This week on MacBreak Studio, I show Steve Martin from Ripple Training how you can once again use Motion to improve on the motion graphics capabilities of Final Cut Pro X.
For this example, we start with the Shapes generator built into Final Cut Pro X. Perhaps you want a rectangular background to place some text over, or to use as a border for a picture-in-picture effect. The built-in generator is adequate, but it has some limitations: specifically, if you add a border, and you want a rectangle instead of a square, you’ll find that the only way to change the shape’s aspect ratio is to adjust its Scale parameters. But by doing so, you’ll end up distorting the border, since it is scaling in a non-proportional manner.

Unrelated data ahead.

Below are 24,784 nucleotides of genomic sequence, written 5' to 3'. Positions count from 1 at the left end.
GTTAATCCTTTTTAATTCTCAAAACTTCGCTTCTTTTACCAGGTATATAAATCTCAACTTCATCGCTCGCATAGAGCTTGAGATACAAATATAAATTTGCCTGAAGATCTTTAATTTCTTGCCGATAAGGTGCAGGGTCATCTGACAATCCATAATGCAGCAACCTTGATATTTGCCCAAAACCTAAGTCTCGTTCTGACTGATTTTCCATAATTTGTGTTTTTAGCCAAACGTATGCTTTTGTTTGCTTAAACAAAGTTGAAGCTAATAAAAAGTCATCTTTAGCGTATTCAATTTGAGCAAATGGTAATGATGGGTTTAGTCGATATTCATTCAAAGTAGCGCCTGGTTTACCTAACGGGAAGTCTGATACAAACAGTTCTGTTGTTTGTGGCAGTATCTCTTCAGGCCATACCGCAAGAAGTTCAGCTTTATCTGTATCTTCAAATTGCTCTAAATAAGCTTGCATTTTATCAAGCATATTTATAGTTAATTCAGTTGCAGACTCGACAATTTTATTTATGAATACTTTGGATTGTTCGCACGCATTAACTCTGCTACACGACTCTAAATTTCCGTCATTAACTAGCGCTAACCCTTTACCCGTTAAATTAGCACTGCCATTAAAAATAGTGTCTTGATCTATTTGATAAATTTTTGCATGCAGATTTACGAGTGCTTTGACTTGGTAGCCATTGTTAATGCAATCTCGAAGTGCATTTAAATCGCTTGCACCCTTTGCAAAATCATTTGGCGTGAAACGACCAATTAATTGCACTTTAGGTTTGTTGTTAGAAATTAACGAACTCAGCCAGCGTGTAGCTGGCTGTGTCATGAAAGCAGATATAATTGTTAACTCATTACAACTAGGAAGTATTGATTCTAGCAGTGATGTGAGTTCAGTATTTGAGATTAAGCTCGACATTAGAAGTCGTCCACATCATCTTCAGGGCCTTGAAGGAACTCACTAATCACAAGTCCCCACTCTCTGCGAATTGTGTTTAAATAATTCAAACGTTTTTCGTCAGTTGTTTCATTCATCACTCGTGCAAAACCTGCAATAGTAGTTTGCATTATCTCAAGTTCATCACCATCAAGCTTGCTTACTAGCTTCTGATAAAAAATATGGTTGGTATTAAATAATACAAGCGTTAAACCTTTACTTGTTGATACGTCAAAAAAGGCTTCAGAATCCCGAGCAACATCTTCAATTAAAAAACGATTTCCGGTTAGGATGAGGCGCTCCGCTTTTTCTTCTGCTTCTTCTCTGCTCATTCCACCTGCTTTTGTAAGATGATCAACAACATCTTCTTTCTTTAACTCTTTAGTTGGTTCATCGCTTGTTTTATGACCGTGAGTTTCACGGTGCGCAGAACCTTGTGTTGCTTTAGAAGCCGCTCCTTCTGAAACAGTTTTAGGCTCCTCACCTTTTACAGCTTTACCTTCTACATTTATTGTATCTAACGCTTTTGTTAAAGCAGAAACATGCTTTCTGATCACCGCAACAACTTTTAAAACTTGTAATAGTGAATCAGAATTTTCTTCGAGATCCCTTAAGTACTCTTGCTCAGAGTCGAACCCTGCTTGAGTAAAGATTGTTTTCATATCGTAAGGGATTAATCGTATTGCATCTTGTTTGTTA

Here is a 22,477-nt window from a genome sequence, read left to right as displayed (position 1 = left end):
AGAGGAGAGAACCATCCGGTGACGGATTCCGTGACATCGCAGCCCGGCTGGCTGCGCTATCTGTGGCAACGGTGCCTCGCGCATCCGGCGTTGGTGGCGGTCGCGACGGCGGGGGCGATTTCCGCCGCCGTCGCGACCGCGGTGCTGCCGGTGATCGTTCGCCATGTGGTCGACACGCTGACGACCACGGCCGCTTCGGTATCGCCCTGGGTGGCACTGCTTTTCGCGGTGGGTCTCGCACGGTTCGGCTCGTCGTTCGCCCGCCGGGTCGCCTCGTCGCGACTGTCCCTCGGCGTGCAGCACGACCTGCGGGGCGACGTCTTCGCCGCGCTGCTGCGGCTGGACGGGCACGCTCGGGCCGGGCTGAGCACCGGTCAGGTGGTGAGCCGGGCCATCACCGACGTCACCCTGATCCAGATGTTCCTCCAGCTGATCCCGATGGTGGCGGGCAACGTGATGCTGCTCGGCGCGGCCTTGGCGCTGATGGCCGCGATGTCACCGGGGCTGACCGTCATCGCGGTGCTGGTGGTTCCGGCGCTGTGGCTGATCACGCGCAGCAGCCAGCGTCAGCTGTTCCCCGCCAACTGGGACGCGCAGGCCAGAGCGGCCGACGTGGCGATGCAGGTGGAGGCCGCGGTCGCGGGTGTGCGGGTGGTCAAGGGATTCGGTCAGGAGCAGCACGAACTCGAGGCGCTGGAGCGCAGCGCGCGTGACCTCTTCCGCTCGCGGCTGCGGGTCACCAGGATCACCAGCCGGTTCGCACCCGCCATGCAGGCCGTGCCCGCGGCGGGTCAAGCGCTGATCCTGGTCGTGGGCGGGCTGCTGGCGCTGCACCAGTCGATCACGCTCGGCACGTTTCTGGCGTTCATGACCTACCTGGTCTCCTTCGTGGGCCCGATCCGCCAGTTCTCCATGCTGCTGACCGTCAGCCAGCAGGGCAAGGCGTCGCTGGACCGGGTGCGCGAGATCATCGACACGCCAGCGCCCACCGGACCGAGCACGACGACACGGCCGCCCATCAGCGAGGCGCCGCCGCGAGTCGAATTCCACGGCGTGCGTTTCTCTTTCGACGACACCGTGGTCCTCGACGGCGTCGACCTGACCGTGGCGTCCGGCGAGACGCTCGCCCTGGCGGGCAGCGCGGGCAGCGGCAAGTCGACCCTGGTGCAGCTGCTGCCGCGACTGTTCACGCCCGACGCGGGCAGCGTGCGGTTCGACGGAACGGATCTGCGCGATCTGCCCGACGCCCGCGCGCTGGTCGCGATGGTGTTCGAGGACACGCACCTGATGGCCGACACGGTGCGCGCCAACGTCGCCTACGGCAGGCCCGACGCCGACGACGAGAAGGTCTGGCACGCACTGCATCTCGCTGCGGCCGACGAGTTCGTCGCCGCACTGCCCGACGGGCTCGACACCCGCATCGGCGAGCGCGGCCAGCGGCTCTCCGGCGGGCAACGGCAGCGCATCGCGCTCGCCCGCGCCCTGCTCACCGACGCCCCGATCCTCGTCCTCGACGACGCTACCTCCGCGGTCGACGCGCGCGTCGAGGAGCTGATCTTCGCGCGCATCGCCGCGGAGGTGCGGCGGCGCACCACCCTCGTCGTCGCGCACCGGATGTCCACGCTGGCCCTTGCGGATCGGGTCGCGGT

This doesn’t need to be the case because shapes in Motion have some great new features that haven’t been added to the built-in FCP X version. But it’s very easy to make a new shape generator yourself that is more flexible and useful, and that’s exactly what I show you how to do in today’s episode.
The fundamental change with circles and rectangles in the current version of Motion is that they don’t work with control points like they used to, unless you convert them to these points. Instead, they are parametric objects, so they can be easily resized without non-proportional scaling, and without needing to manipulate individual control points, which are essentially the coordinates of the vertices. Sounds a little technical, but the bottom line is that all you need to do is open a Motion project, add a shape, publish a couple of parameters, and then publish the Motion project to Final Cut Pro X.
I’m hoping this example provides every Final Cut Pro X editor with one more reason why they want have Motion in their editorial toolkit and that it gives them the motivation to try using it.